Risks in Home Births

A report outlining the risks of at-home births was published in March by the Center for Disease Control. The National Vital Statistics Report showed a rise in out-of-hospital births, a 5 percent increase from 2004 to 2005.

The Benefits of Home Births

More women are choosing to give birth in their own homes or at freestanding birthing centers so they have more control over the birthing experience. The Vital Statistics Report shows that the majority of women choosing a home birth have already given birth in a hospital. This suggests that women are having negative hospital experiences and are looking for another option.

Home births are appealing to those looking to avoid having an epidural, cesarean section or other invasive procedures. Giving birth at home also reduces chances of infection, which are commonly acquired in hospitals.

The home birth allows a woman to be comfortable and personalize her care. Home births usually require a less recovery time and allow for more family interaction.

Choosing an experienced midwife is an important part of planning a home birth. Midwives should be expected to bring sterile instruments, medications, oxygen, IV's, and instruments for suturing tears.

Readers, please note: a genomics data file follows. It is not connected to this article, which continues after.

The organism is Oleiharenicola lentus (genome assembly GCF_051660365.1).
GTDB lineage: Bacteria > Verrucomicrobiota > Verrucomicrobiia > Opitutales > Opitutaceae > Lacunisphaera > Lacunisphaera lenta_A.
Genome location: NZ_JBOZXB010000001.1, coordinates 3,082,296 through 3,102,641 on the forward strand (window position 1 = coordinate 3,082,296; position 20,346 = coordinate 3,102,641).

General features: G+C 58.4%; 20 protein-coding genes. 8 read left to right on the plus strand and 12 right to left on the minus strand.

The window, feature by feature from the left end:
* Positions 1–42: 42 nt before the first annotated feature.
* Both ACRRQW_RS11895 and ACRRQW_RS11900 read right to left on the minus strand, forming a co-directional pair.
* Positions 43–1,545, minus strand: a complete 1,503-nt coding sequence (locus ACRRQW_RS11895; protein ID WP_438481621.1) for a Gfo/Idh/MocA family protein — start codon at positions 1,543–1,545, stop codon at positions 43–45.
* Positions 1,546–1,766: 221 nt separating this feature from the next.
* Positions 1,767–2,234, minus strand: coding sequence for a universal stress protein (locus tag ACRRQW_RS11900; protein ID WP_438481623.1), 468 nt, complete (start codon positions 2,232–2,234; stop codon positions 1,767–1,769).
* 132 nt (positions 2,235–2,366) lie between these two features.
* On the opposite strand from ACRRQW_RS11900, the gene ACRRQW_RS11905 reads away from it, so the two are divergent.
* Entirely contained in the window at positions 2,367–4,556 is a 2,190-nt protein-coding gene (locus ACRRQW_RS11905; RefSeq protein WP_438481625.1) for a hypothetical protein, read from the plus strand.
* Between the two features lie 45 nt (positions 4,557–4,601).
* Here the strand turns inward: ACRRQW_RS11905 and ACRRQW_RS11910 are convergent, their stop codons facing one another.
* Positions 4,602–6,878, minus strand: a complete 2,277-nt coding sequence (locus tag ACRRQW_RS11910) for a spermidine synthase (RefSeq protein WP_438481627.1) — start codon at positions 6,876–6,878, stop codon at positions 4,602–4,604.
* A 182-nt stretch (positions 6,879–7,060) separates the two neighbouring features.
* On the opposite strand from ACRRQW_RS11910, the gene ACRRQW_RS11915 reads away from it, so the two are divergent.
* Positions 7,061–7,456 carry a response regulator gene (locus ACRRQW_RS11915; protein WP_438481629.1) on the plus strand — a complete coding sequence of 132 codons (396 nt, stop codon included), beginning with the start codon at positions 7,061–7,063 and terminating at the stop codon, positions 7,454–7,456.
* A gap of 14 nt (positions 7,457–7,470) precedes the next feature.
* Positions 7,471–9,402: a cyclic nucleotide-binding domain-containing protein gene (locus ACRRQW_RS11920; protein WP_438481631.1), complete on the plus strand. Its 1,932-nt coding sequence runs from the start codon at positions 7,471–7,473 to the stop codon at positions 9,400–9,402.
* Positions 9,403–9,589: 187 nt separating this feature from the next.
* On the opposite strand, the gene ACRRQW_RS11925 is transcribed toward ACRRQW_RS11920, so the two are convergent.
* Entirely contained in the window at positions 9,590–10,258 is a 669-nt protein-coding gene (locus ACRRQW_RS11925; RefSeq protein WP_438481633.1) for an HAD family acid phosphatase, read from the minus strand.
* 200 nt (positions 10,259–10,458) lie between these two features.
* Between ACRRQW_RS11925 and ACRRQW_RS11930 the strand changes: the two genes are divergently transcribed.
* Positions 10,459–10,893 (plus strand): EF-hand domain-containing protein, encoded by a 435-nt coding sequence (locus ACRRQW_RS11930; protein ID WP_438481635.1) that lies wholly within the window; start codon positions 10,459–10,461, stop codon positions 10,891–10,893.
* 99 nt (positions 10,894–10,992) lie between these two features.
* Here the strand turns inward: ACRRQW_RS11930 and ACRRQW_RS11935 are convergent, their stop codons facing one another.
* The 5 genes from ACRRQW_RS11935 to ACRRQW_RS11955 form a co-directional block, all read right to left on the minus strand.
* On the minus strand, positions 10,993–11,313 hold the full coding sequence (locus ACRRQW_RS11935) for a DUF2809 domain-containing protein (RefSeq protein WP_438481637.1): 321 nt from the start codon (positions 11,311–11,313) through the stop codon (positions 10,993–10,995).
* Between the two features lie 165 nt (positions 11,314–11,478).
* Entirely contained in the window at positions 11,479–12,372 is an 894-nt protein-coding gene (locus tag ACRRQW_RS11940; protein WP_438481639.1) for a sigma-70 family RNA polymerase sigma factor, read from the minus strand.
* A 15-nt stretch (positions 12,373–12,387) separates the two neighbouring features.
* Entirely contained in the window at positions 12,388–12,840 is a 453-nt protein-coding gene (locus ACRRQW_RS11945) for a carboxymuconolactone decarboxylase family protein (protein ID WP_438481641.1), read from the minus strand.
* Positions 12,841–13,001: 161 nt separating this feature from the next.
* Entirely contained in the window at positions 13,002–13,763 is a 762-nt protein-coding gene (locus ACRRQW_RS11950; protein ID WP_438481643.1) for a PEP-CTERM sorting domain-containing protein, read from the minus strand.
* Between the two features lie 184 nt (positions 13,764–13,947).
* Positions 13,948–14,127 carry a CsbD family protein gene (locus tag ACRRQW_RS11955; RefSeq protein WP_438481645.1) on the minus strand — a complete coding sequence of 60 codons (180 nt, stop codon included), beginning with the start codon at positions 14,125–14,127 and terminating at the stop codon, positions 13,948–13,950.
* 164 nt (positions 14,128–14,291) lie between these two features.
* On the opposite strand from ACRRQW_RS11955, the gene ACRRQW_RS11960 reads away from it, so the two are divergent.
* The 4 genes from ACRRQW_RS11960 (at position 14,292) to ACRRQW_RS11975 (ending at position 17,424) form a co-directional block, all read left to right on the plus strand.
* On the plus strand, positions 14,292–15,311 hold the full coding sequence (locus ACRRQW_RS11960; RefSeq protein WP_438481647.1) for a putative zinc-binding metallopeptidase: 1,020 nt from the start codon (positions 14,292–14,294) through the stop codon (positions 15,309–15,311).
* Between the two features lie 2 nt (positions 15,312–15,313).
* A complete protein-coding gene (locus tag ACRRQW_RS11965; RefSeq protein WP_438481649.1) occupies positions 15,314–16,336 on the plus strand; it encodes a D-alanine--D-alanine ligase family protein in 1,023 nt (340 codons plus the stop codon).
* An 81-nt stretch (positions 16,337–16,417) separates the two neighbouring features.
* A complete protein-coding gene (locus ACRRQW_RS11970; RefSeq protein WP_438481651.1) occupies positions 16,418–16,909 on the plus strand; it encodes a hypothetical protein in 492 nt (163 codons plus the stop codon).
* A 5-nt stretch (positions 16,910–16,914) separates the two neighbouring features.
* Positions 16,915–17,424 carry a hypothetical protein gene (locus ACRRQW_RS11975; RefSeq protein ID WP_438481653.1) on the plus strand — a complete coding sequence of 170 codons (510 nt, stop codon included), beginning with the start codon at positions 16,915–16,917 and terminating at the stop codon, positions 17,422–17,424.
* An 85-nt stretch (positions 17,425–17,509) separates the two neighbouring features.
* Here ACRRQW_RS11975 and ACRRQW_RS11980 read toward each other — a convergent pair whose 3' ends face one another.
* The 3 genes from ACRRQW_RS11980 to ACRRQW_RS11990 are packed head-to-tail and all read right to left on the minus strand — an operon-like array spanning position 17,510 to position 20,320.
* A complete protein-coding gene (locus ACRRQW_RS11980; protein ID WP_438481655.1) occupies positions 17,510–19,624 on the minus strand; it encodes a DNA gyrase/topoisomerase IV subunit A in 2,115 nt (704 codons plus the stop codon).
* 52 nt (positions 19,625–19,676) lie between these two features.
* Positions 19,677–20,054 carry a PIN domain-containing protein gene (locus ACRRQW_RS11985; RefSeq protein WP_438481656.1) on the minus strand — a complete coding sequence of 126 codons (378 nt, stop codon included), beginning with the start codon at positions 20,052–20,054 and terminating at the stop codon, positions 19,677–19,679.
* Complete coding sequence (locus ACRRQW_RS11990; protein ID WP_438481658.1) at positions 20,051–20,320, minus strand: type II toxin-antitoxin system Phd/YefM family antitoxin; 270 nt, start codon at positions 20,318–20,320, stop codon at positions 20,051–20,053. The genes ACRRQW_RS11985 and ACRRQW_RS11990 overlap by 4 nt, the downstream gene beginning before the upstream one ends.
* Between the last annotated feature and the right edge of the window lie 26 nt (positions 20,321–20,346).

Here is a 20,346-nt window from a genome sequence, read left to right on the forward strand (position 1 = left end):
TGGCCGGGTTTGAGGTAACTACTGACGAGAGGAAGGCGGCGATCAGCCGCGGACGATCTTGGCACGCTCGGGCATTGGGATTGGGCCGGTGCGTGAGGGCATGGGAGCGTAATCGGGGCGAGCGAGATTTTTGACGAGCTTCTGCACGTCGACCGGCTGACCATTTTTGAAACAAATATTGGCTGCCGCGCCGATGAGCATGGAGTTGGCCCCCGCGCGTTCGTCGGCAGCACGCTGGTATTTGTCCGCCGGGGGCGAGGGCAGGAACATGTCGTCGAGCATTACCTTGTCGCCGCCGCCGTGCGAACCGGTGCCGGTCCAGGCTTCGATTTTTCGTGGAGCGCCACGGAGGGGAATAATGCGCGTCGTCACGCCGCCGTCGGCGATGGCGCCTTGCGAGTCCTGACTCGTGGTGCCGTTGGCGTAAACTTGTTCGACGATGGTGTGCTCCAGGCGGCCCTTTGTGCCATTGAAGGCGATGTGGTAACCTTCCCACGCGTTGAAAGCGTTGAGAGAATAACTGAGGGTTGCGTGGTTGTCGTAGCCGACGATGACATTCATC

The Risks of Home Births

Many physicians and medical organizations claim that the benefits of a home birth are far outweighed by the risks. Even low risk pregnancies can end in complications and emergencies that even the most experienced of midwives are not fit to handle.

A recent study by researchers at the Maine Medical Center found that chances of neonatal fatality are low overall, 0.2 percent, but can double or triple in a home birth.

The most common complication to arise in a home birth is newborn respiratory problems. It is also common for a baby's shoulders to get trapped against the pelvis, which would keep it from getting the oxygen it needs. Postpartum hemorrhage, perineal tears and dehydration are other problems that could cause serious injury or death in a home birth.

If any of these complications were to occur, hospitalization may be necessary. Some women who attempted home birth and were later hospitalized claimed they were met with a hostile staff.

All women have the right to choose where and how they will give birth. Talk with a physician or midwife about your medical and pregnancy history and research your birthing options before making a choice.